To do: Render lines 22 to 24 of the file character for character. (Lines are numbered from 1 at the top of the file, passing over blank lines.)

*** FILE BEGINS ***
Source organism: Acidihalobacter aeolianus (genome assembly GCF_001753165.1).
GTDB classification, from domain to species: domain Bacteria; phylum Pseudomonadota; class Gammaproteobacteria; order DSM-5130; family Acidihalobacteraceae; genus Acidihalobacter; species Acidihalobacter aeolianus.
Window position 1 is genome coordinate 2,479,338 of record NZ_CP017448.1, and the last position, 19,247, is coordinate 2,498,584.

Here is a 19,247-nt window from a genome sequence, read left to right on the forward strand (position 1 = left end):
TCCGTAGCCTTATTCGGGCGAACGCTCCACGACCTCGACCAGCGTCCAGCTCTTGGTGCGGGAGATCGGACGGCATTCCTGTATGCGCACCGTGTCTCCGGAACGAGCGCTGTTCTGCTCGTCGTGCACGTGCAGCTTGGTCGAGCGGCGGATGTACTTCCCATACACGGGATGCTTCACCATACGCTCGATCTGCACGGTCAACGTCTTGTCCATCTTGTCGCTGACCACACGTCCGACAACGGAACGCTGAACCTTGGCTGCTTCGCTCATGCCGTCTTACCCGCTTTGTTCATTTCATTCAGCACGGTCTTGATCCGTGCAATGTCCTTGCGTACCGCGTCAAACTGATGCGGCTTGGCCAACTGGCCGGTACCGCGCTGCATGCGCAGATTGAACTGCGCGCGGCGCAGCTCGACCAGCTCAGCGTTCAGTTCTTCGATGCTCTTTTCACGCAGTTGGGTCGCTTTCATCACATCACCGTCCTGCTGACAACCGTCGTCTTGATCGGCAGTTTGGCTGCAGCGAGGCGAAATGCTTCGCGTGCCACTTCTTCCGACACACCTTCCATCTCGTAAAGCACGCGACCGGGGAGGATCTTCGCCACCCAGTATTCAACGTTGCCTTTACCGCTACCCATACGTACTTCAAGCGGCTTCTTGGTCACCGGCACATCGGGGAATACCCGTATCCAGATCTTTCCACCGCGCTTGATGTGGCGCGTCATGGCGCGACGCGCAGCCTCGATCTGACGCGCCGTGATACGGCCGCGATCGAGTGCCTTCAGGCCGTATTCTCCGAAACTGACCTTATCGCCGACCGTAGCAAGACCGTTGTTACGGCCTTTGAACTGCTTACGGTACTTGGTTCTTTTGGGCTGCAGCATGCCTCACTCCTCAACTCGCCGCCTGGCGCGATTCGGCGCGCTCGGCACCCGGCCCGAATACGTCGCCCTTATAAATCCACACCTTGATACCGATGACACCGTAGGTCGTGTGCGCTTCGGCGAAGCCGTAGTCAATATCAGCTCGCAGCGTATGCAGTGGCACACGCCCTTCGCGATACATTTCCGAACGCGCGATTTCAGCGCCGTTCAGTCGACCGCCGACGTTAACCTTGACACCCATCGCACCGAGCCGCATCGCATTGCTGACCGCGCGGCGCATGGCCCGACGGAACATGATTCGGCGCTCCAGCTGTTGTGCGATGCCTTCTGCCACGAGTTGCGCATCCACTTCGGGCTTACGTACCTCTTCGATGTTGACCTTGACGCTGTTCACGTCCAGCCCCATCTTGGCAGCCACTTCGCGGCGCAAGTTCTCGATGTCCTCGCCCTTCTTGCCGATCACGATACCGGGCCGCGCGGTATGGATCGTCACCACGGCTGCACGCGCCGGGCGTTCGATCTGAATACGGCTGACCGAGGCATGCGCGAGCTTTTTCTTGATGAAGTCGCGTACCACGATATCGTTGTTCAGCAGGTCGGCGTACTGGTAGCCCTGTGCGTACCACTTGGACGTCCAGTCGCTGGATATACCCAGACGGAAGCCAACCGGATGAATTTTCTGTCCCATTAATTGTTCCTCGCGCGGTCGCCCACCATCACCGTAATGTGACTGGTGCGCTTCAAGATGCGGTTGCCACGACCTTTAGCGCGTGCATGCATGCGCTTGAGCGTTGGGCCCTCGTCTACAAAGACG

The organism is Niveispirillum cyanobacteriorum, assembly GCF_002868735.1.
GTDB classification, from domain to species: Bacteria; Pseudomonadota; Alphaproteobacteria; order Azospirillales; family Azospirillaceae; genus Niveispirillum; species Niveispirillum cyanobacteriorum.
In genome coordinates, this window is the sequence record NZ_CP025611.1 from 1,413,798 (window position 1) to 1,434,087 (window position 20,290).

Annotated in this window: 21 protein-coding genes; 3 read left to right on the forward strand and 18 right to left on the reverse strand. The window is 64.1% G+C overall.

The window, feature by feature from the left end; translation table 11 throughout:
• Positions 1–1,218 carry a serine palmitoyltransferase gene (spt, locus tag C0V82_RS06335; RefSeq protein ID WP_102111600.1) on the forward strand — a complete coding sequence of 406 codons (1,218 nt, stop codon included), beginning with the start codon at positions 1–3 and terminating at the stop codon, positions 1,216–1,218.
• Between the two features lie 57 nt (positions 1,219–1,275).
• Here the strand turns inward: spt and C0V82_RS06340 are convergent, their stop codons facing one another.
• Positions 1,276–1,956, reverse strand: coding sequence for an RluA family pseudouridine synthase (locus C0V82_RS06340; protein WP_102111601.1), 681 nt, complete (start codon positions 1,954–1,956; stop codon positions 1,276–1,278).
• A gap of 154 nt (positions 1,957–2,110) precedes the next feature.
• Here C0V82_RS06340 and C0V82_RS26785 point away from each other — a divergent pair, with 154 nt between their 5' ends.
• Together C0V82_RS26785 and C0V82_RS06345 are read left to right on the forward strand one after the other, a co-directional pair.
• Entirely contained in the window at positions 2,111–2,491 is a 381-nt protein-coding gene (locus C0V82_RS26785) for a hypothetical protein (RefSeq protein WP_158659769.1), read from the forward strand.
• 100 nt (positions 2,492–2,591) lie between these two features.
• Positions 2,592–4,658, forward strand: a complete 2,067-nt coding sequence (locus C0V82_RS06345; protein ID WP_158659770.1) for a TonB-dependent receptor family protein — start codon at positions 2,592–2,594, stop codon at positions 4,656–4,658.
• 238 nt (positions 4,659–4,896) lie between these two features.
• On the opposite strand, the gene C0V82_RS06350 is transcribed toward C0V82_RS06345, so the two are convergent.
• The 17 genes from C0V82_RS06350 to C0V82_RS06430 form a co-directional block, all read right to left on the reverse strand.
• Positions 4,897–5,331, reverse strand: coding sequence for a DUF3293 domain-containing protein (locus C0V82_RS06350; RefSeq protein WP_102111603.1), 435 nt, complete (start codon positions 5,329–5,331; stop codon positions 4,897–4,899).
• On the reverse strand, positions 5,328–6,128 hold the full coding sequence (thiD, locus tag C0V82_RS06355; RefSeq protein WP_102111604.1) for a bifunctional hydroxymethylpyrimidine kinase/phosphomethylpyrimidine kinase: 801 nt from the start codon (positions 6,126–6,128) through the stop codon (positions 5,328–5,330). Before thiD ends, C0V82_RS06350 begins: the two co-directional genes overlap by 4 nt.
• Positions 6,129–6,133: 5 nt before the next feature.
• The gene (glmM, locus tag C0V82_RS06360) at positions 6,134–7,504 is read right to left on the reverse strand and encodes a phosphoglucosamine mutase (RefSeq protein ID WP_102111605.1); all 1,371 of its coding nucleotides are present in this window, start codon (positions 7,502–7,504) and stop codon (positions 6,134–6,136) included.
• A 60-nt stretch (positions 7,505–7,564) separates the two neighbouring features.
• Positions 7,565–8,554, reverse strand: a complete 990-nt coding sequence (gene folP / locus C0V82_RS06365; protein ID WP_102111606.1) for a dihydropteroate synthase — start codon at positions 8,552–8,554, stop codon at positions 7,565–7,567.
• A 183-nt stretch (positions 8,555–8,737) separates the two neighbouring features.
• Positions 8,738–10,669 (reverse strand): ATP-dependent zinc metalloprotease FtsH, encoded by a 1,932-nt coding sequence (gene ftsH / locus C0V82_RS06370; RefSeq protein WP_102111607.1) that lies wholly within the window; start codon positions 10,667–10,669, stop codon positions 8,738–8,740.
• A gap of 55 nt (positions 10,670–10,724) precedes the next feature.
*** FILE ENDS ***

• On the opposite strand, the gene C0V82_RS06350 is transcribed toward C0V82_RS06345, so the two are convergent.
• The 17 genes from C0V82_RS06350 to C0V82_RS06430 form a co-directional block, all read right to left on the reverse strand.
• Positions 4,897–5,331, reverse strand: coding sequence for a DUF3293 domain-containing protein (locus C0V82_RS06350; RefSeq protein WP_102111603.1), 435 nt, complete (start codon positions 5,329–5,331; stop codon positions 4,897–4,899).